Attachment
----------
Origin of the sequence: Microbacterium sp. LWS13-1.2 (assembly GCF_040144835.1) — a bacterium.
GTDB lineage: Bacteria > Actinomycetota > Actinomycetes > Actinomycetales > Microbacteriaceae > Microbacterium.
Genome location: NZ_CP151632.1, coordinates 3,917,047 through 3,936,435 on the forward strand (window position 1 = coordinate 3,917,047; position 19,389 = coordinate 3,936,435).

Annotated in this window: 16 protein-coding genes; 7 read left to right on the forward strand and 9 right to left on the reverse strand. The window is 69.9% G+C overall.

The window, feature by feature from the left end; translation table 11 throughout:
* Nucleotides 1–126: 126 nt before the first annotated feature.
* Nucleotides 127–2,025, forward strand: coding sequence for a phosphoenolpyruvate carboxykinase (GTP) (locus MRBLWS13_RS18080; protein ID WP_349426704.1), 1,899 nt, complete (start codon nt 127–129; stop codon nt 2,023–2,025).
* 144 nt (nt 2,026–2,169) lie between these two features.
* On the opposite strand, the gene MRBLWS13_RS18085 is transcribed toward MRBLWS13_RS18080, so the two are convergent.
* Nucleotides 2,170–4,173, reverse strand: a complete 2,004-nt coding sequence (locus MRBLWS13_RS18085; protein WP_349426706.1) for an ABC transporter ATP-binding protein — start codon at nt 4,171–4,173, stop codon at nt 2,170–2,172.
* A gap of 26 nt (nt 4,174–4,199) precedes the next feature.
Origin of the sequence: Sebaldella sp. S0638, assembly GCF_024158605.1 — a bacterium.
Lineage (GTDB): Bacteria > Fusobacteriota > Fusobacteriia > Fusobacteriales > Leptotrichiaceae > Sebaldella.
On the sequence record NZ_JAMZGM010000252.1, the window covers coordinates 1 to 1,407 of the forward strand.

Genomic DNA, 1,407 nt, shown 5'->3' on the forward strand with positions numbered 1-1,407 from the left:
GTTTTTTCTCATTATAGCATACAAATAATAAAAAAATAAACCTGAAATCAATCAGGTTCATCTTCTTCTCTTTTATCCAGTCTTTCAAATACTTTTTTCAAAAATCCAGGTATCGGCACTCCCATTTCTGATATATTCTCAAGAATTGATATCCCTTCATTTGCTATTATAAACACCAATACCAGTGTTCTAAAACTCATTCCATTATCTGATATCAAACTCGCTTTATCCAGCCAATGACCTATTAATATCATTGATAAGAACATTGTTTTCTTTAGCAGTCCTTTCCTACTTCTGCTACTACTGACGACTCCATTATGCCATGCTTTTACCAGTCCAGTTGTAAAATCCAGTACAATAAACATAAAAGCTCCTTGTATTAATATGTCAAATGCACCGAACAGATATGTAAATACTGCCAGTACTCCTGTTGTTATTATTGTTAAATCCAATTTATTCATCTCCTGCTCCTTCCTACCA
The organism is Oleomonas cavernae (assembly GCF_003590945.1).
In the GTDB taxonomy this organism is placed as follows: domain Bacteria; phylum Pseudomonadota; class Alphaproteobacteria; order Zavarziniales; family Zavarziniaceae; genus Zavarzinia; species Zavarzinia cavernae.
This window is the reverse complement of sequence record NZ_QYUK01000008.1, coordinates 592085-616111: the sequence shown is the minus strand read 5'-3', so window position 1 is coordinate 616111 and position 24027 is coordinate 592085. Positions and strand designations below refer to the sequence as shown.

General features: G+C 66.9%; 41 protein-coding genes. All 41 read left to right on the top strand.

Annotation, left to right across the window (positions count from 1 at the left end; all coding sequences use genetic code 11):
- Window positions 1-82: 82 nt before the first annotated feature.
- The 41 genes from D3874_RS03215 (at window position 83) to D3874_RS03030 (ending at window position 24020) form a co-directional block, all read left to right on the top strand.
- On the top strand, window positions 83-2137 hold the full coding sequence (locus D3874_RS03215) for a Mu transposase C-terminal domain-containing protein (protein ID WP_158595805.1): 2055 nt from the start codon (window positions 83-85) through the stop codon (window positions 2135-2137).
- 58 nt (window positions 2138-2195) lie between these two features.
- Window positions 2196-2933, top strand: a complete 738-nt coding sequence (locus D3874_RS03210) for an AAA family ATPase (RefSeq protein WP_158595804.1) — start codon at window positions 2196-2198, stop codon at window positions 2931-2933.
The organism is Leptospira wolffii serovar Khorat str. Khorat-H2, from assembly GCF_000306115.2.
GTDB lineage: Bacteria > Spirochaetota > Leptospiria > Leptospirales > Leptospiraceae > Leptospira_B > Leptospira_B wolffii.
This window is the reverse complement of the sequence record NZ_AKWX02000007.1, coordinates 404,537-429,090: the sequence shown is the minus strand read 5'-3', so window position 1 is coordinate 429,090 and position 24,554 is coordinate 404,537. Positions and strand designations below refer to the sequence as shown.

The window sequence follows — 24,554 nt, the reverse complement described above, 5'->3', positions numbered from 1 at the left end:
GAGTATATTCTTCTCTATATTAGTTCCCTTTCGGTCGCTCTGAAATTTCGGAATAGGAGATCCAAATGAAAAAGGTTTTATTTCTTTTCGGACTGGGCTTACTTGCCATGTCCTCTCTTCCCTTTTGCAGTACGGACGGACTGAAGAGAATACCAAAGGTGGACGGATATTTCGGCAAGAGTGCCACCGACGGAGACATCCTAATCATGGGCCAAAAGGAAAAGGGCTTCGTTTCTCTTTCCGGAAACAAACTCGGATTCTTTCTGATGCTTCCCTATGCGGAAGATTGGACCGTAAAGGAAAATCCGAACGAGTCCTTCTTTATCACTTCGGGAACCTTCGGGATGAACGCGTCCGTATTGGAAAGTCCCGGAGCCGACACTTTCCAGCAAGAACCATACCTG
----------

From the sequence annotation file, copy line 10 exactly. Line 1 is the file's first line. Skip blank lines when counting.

* Nucleotides 2,170–4,173, reverse strand: a complete 2,004-nt coding sequence (locus MRBLWS13_RS18085; protein WP_349426706.1) for an ABC transporter ATP-binding protein — start codon at nt 4,171–4,173, stop codon at nt 2,170–2,172.